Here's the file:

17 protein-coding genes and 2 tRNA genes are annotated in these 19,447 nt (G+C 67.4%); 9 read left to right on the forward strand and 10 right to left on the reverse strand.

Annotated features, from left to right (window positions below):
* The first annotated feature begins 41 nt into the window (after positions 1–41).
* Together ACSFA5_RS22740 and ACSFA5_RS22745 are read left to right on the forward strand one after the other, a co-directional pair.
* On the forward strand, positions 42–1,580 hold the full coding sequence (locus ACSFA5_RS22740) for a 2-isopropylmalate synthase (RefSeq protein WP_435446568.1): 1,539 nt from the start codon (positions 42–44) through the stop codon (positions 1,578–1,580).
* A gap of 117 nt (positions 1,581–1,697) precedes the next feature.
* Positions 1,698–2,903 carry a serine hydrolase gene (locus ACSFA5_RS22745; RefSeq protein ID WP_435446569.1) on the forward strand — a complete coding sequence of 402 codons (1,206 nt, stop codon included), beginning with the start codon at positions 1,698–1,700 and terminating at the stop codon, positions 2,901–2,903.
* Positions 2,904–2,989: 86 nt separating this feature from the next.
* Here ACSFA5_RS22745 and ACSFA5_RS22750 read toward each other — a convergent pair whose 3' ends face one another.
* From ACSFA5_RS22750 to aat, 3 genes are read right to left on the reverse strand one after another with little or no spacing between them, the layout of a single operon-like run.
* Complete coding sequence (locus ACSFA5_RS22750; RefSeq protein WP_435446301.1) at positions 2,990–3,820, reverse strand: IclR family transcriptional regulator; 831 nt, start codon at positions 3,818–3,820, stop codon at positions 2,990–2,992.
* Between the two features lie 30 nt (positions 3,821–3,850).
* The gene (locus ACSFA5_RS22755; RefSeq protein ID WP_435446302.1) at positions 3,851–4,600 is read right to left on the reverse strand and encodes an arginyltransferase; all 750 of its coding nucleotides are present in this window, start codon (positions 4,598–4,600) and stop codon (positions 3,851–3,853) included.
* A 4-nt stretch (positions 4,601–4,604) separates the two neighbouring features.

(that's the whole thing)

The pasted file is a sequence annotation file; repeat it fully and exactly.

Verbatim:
17 protein-coding genes and 2 tRNA genes are annotated in these 19,447 nt (G+C 67.4%); 9 read left to right on the forward strand and 10 right to left on the reverse strand.

Annotated features, from left to right (window positions below):
* The first annotated feature begins 41 nt into the window (after positions 1–41).
* Together ACSFA5_RS22740 and ACSFA5_RS22745 are read left to right on the forward strand one after the other, a co-directional pair.
* On the forward strand, positions 42–1,580 hold the full coding sequence (locus ACSFA5_RS22740) for a 2-isopropylmalate synthase (RefSeq protein WP_435446568.1): 1,539 nt from the start codon (positions 42–44) through the stop codon (positions 1,578–1,580).
* A gap of 117 nt (positions 1,581–1,697) precedes the next feature.
* Positions 1,698–2,903 carry a serine hydrolase gene (locus ACSFA5_RS22745; RefSeq protein ID WP_435446569.1) on the forward strand — a complete coding sequence of 402 codons (1,206 nt, stop codon included), beginning with the start codon at positions 1,698–1,700 and terminating at the stop codon, positions 2,901–2,903.
* Positions 2,904–2,989: 86 nt separating this feature from the next.
* Here ACSFA5_RS22745 and ACSFA5_RS22750 read toward each other — a convergent pair whose 3' ends face one another.
* From ACSFA5_RS22750 to aat, 3 genes are read right to left on the reverse strand one after another with little or no spacing between them, the layout of a single operon-like run.
* Complete coding sequence (locus ACSFA5_RS22750; RefSeq protein WP_435446301.1) at positions 2,990–3,820, reverse strand: IclR family transcriptional regulator; 831 nt, start codon at positions 3,818–3,820, stop codon at positions 2,990–2,992.
* Between the two features lie 30 nt (positions 3,821–3,850).
* The gene (locus ACSFA5_RS22755; RefSeq protein ID WP_435446302.1) at positions 3,851–4,600 is read right to left on the reverse strand and encodes an arginyltransferase; all 750 of its coding nucleotides are present in this window, start codon (positions 4,598–4,600) and stop codon (positions 3,851–3,853) included.
* A 4-nt stretch (positions 4,601–4,604) separates the two neighbouring features.